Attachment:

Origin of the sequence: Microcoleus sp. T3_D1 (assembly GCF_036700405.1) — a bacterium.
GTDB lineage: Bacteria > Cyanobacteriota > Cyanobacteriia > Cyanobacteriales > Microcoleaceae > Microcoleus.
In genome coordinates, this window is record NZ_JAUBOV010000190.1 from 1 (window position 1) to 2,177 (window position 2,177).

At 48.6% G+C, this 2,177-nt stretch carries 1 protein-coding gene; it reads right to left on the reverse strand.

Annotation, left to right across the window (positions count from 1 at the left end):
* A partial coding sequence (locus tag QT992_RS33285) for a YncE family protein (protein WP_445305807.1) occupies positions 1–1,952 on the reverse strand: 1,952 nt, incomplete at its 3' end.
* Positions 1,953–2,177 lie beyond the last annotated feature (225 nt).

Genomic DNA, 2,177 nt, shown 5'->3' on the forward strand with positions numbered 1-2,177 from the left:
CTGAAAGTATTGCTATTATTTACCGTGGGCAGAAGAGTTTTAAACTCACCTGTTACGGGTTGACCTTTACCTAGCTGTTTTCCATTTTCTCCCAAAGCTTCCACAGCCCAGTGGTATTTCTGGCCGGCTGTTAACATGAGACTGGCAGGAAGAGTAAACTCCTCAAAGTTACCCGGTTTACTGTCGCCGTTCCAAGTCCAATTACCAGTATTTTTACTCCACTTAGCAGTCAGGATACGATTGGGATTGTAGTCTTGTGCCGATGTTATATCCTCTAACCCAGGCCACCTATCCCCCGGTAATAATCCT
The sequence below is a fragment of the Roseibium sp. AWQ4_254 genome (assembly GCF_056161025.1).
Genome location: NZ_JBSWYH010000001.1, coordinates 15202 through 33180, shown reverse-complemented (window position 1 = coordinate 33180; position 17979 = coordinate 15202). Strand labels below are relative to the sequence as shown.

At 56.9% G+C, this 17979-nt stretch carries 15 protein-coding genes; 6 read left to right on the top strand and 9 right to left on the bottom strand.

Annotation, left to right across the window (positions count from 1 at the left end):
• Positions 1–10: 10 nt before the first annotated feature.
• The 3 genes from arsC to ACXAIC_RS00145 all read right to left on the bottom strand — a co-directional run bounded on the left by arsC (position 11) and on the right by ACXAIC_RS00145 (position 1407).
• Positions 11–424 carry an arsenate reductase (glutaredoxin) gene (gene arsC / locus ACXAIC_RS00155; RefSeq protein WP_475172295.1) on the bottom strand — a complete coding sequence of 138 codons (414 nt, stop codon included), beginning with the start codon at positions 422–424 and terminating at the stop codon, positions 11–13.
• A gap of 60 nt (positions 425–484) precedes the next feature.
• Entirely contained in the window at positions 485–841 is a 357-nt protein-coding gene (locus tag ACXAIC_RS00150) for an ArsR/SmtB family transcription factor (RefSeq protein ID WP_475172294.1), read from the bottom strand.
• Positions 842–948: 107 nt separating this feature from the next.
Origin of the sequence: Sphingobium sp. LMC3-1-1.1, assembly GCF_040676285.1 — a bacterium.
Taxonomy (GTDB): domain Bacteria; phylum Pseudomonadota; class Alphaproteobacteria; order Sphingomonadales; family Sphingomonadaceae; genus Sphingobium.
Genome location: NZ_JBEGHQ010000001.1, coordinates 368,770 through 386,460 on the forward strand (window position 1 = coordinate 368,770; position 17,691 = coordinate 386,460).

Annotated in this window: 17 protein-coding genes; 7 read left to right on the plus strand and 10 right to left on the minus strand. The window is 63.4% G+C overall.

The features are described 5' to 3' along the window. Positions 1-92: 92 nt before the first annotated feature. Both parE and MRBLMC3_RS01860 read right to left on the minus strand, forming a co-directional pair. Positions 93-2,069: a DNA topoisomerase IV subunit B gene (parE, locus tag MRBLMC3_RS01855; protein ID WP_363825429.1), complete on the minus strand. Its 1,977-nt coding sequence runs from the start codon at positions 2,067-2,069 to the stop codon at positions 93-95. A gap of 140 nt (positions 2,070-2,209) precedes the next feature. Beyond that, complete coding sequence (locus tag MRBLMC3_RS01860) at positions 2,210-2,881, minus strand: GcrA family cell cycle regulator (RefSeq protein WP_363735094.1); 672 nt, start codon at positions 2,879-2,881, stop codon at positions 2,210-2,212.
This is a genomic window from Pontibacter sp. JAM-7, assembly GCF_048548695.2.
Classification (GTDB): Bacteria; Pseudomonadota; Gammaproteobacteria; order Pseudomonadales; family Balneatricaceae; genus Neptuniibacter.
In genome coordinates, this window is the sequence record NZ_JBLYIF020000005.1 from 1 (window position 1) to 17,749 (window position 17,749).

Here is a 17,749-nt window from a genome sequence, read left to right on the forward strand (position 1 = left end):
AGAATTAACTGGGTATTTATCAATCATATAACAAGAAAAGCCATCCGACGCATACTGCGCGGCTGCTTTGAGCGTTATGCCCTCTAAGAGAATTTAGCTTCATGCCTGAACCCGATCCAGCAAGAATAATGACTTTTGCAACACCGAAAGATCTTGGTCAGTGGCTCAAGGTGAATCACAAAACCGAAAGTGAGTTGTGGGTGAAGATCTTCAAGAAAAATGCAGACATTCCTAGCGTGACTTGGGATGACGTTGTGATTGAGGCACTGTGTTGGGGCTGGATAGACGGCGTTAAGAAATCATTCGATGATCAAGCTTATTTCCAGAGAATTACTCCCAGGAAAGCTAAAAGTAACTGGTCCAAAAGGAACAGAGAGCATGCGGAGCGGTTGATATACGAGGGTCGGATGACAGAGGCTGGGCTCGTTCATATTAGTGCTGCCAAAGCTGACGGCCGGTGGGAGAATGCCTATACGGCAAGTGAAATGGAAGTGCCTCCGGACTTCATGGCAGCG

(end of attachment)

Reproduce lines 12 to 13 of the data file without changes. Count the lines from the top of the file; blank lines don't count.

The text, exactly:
At 56.9% G+C, this 17979-nt stretch carries 15 protein-coding genes; 6 read left to right on the top strand and 9 right to left on the bottom strand.

Annotation, left to right across the window (positions count from 1 at the left end):